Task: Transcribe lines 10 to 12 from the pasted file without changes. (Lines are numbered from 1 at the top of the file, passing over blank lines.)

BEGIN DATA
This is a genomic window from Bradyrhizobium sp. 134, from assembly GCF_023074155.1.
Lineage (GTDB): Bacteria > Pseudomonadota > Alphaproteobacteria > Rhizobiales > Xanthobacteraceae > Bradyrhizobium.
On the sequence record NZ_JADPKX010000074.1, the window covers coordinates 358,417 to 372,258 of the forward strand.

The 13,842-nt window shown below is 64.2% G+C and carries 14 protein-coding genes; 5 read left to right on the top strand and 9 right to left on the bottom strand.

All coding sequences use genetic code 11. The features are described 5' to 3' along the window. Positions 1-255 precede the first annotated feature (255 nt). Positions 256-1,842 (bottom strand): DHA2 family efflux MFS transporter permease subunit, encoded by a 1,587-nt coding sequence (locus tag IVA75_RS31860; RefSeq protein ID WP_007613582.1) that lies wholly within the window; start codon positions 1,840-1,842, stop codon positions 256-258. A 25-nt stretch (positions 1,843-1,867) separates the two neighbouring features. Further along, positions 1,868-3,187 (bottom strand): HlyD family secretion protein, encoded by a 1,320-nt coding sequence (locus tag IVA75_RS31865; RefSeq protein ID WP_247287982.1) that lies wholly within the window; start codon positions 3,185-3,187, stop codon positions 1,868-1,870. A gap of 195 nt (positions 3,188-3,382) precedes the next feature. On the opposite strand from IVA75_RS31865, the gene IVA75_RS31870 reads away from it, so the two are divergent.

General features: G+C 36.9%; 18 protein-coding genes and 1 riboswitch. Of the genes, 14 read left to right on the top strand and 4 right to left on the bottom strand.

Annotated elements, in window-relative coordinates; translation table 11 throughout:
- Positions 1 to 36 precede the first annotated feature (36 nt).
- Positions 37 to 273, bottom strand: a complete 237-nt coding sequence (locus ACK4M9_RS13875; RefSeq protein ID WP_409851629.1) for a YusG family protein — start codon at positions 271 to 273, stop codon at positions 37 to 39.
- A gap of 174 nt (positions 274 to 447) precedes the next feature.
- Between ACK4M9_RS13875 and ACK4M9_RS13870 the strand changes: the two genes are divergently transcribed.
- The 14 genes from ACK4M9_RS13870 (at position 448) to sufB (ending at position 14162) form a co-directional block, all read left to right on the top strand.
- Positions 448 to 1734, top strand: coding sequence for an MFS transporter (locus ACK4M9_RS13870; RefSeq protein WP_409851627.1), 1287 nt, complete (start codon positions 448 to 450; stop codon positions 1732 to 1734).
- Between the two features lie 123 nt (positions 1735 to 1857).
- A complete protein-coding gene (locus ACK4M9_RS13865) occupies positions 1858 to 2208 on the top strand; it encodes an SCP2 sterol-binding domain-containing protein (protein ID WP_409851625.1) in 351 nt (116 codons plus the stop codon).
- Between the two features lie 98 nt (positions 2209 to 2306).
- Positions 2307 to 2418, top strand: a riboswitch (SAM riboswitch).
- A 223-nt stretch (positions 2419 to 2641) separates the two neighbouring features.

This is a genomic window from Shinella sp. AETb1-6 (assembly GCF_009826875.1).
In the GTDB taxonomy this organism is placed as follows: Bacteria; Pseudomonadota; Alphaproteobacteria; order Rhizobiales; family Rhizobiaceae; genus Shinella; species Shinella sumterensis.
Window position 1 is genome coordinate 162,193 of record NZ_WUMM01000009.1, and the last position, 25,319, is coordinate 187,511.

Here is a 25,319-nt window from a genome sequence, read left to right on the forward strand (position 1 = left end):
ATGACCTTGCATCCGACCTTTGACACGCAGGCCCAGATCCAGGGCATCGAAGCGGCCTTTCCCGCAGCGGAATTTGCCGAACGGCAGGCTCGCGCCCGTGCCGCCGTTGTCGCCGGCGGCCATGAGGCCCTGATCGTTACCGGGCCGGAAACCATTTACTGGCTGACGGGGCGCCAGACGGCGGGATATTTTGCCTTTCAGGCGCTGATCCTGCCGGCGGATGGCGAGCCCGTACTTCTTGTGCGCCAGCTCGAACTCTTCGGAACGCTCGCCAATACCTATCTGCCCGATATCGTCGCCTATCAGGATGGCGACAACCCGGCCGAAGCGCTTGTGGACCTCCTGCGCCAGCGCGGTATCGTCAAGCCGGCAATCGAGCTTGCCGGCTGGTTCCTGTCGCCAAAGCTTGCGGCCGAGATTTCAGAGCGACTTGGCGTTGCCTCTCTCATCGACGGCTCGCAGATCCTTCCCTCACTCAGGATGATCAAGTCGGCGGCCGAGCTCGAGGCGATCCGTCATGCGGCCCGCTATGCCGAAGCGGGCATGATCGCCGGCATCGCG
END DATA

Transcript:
- A gap of 174 nt (positions 274 to 447) precedes the next feature.
- Between ACK4M9_RS13875 and ACK4M9_RS13870 the strand changes: the two genes are divergently transcribed.
- The 14 genes from ACK4M9_RS13870 (at position 448) to sufB (ending at position 14162) form a co-directional block, all read left to right on the top strand.